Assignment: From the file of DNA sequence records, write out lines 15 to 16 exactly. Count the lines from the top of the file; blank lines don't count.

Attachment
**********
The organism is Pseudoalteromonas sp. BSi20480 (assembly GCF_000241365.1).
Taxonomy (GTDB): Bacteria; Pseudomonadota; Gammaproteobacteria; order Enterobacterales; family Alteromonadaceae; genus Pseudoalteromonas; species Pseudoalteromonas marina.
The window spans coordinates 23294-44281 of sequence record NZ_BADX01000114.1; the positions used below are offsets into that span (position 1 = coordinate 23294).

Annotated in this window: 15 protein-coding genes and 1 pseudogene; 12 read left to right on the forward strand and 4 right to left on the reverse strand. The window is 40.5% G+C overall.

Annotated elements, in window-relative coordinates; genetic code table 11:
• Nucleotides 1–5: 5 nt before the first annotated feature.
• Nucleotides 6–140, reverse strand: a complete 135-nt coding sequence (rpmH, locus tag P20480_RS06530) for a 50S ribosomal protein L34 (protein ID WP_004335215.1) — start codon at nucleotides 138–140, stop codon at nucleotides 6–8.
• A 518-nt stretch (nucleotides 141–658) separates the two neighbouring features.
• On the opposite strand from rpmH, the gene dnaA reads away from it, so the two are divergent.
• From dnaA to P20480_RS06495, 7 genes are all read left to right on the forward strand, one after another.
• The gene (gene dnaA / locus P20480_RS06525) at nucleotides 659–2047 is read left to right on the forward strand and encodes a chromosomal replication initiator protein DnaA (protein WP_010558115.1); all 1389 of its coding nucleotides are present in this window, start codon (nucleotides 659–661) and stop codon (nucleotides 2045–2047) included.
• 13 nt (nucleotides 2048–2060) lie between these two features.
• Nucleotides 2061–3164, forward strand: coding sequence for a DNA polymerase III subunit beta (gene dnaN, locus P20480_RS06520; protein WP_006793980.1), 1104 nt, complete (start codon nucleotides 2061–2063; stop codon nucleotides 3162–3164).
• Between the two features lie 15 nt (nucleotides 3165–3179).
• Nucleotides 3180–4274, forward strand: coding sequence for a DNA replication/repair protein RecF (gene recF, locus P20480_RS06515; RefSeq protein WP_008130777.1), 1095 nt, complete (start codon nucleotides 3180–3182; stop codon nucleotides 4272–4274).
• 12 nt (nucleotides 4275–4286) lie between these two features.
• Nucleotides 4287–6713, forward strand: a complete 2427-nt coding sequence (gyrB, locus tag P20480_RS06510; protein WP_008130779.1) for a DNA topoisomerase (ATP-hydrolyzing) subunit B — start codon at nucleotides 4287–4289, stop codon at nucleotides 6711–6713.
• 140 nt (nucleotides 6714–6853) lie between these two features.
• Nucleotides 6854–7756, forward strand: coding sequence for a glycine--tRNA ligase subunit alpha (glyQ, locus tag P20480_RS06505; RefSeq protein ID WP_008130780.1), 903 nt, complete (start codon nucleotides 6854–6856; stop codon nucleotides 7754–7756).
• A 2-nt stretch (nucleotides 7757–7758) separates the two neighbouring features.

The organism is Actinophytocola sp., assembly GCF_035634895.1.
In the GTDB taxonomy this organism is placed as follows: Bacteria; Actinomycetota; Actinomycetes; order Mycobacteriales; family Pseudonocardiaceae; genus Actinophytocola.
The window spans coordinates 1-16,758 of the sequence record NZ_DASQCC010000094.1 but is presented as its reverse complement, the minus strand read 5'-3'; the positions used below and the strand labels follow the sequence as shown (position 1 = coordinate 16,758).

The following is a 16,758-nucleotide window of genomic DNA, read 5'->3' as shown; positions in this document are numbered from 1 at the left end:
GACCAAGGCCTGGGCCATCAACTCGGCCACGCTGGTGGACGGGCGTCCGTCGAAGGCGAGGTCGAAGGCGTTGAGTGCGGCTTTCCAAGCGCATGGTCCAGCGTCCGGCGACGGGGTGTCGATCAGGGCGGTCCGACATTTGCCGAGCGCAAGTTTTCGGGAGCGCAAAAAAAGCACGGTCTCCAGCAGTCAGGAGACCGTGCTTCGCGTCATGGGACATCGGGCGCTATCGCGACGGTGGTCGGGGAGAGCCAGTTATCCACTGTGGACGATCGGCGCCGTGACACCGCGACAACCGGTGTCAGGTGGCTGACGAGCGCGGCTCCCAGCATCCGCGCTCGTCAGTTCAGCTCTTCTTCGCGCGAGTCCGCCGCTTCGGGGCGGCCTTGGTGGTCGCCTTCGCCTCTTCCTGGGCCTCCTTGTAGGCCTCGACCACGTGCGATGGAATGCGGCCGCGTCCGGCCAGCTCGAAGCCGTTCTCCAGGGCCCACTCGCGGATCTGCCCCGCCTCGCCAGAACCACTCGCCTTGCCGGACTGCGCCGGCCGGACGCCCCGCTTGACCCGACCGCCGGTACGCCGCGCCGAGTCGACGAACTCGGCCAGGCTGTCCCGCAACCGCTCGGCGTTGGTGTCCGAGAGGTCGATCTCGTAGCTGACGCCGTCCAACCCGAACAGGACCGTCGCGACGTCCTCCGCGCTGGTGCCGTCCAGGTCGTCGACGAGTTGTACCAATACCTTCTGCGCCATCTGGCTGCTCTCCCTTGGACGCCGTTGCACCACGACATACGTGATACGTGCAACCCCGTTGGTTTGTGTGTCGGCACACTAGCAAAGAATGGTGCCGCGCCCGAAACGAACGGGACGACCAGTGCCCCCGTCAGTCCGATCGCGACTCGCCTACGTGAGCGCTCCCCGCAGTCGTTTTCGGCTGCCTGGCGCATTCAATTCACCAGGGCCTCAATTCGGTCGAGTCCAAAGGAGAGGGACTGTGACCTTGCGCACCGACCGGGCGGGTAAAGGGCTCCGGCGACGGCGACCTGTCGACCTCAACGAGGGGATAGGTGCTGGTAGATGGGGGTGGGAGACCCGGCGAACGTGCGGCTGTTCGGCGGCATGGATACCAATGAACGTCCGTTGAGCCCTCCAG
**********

• Nucleotides 3180–4274, forward strand: coding sequence for a DNA replication/repair protein RecF (gene recF, locus P20480_RS06515; RefSeq protein WP_008130777.1), 1095 nt, complete (start codon nucleotides 3180–3182; stop codon nucleotides 4272–4274).
• 12 nt (nucleotides 4275–4286) lie between these two features.